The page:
Saturday, November 19, 2011

Week 3 of Epilepsy Awareness Month

Robert was diagnosed with epilepsy 40+ years ago but, this month, I found that I still have so much to learn about epilepsy.  Researching a variety of sources to share one fact a day has been tremendously helpful to me and, I hope, to others.  I have become aware of so many organizations passionate about advocating for a cure which fills me with such hope and optimism that it can be done!

I’ve also met many wonderful, hopeful, tenacious, persistent and resilient people who either live with epilepsy or care for someone who is living with epilepsy.  I almost feel guilty (you know how I am) because I have personally gained so much from this Epilepsy Awareness Month – and, it’s not even over!
In case you missed any of the facts last week, I am happy to share them here (I’ve added links to get more information and expanded a bit of the information also since we have more room here than Twitter or Facebook provides).   The first two weeks of facts can be found here and here. 

Fact 13:  Inspiration and motivation to help sometimes comes from having a personal experience with epilepsy (and other conditions or diseases).  My passion for epilepsy education and awareness stems from having a 46 year old little brother with lifelong, uncontrolled epilepsy.  Greg Grunberg (he starred in the TV show Heroes) started the Talk About It Organization because his son has epilepsy. They have a terrific website where lots of different people do actually talk about epilepsy.  Susan Axelrod (whose husband, David Axelrod, was a senior advisor to President Obama) started the organization CURE: Citizens United forResearch in Epilepsy because their daughter has epilepsy.  These are just two of the organizations doing great work to spread awareness and education and raising money for epilepsy research. 
Fact 14:  The CDC reports that as many as one third of people with epilepsy and recent seizures have not seen a neurologist within the past year.  The Epilepsy Foundation and The National Association of Epilepsy Centers provide information about where to find epilepsy specialists.  A referral from a primary care physician can be a good place to start too.  I suspect not being able to pay for care and medications might be one reason people haven’t seen a neurologist.  If that’s the case, check out Medicaid benefits in your state.  Start here if you live in California.  It can be a difficult process to get through but worth it to have access to a neurologist.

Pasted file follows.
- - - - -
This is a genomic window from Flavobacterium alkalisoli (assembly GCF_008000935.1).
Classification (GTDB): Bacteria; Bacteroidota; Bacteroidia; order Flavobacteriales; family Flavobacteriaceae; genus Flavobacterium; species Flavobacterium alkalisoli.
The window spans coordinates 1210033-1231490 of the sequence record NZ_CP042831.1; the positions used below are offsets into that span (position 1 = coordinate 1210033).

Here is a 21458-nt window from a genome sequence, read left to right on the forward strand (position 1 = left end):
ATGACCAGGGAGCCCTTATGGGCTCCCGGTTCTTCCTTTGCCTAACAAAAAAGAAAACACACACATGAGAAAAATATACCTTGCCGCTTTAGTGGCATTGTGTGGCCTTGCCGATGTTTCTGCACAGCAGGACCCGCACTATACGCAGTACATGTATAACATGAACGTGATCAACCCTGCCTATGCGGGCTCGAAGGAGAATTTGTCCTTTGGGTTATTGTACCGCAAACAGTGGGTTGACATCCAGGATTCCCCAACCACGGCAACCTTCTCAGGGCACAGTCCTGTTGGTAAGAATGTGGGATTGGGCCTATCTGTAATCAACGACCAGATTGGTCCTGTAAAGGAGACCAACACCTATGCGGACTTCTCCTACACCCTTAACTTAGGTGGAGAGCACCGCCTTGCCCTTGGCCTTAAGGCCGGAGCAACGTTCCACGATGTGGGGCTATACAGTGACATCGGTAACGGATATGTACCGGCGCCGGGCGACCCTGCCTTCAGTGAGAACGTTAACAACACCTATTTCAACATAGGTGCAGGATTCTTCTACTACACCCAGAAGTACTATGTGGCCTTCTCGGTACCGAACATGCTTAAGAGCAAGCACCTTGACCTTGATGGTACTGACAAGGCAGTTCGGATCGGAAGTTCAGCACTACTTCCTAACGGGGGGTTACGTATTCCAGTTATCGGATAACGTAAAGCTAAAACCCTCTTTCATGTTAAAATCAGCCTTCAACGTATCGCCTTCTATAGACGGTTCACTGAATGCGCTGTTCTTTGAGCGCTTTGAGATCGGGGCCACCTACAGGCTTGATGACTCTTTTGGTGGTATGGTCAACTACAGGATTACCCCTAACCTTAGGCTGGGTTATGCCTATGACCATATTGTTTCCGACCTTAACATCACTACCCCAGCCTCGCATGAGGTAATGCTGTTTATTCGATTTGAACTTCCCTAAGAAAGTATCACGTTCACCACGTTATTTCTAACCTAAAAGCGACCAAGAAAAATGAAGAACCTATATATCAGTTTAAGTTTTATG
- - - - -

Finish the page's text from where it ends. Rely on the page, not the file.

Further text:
Fact 15:  For the 30% still searching for seizure control, approval of new medications brings some hope.  A few new medications coming on the market in 2012 are Potiga (recently approved by the FDA), Clobezam (also recently approved by the FDA but used elsewhere for years) & Sabril (which has been used in Canada for years).  Like any other anti-seizure medication, there are serious side-effects to watch out for (Sabril, for instance, causes vision issues in as many as 1/3 of those taking it).  If current medications aren’t satisfactorily controlling seizures, these might be worth a question to the neurologist.  
Fact 16:  Did you know November is also National Caregiver’s Month?   (Okay, it’s also National Raisin Bread Month but, as most of you know, I can’t cook so that’s less of a priority.  Although, I do love a good raisin bread.)  Back to the epilepsy facts . . .